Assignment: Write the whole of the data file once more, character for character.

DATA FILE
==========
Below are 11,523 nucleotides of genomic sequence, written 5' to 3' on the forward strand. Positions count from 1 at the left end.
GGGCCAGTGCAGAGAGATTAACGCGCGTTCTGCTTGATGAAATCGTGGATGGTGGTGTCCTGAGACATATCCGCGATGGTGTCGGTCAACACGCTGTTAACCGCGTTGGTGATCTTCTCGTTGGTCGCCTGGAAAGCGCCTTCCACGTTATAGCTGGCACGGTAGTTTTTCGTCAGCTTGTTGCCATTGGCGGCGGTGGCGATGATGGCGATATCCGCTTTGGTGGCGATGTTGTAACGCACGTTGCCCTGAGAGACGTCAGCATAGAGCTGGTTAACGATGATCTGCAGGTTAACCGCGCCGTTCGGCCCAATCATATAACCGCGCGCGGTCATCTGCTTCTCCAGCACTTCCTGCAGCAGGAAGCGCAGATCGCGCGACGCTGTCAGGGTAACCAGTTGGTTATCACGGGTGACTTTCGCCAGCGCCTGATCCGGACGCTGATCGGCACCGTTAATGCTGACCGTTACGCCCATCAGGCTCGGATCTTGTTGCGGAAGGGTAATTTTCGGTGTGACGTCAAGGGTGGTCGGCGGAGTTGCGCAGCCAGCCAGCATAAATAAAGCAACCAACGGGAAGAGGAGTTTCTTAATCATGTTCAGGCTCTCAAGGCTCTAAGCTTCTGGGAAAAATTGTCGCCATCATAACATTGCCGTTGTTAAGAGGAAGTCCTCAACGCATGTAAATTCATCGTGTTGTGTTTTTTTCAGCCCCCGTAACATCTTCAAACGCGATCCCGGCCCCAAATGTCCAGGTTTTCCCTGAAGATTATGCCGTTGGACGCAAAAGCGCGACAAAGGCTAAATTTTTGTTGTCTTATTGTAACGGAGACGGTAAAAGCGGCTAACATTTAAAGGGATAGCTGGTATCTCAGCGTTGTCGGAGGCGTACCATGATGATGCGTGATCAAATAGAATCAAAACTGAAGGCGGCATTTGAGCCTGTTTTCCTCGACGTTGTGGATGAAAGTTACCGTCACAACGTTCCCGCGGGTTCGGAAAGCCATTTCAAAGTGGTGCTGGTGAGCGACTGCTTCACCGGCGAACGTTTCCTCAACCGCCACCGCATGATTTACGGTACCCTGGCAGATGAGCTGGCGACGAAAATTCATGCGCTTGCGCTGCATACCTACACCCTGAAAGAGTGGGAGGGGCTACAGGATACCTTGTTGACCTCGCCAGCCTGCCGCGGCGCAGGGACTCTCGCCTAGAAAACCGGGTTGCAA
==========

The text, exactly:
Below are 11,523 nucleotides of genomic sequence, written 5' to 3' on the forward strand. Positions count from 1 at the left end.
GGGCCAGTGCAGAGAGATTAACGCGCGTTCTGCTTGATGAAATCGTGGATGGTGGTGTCCTGAGACATATCCGCGATGGTGTCGGTCAACACGCTGTTAACCGCGTTGGTGATCTTCTCGTTGGTCGCCTGGAAAGCGCCTTCCACGTTATAGCTGGCACGGTAGTTTTTCGTCAGCTTGTTGCCATTGGCGGCGGTGGCGATGATGGCGATATCCGCTTTGGTGGCGATGTTGTAACGCACGTTGCCCTGAGAGACGTCAGCATAGAGCTGGTTAACGATGATCTGCAGGTTAACCGCGCCGTTCGGCCCAATCATATAACCGCGCGCGGTCATCTGCTTCTCCAGCACTTCCTGCAGCAGGAAGCGCAGATCGCGCGACGCTGTCAGGGTAACCAGTTGGTTATCACGGGTGACTTTCGCCAGCGCCTGATCCGGACGCTGATCGGCACCGTTAATGCTGACCGTTACGCCCATCAGGCTCGGATCTTGTTGCGGAAGGGTAATTTTCGGTGTGACGTCAAGGGTGGTCGGCGGAGTTGCGCAGCCAGCCAGCATAAATAAAGCAACCAACGGGAAGAGGAGTTTCTTAATCATGTTCAGGCTCTCAAGGCTCTAAGCTTCTGGGAAAAATTGTCGCCATCATAACATTGCCGTTGTTAAGAGGAAGTCCTCAACGCATGTAAATTCATCGTGTTGTGTTTTTTTCAGCCCCCGTAACATCTTCAAACGCGATCCCGGCCCCAAATGTCCAGGTTTTCCCTGAAGATTATGCCGTTGGACGCAAAAGCGCGACAAAGGCTAAATTTTTGTTGTCTTATTGTAACGGAGACGGTAAAAGCGGCTAACATTTAAAGGGATAGCTGGTATCTCAGCGTTGTCGGAGGCGTACCATGATGATGCGTGATCAAATAGAATCAAAACTGAAGGCGGCATTTGAGCCTGTTTTCCTCGACGTTGTGGATGAAAGTTACCGTCACAACGTTCCCGCGGGTTCGGAAAGCCATTTCAAAGTGGTGCTGGTGAGCGACTGCTTCACCGGCGAACGTTTCCTCAACCGCCACCGCATGATTTACGGTACCCTGGCAGATGAGCTGGCGACGAAAATTCATGCGCTTGCGCTGCATACCTACACCCTGAAAGAGTGGGAGGGGCTACAGGATACCTTGTTGACCTCGCCAGCCTGCCGCGGCGCAGGGACTCTCGCCTAGAAAACCGGGTTGCAA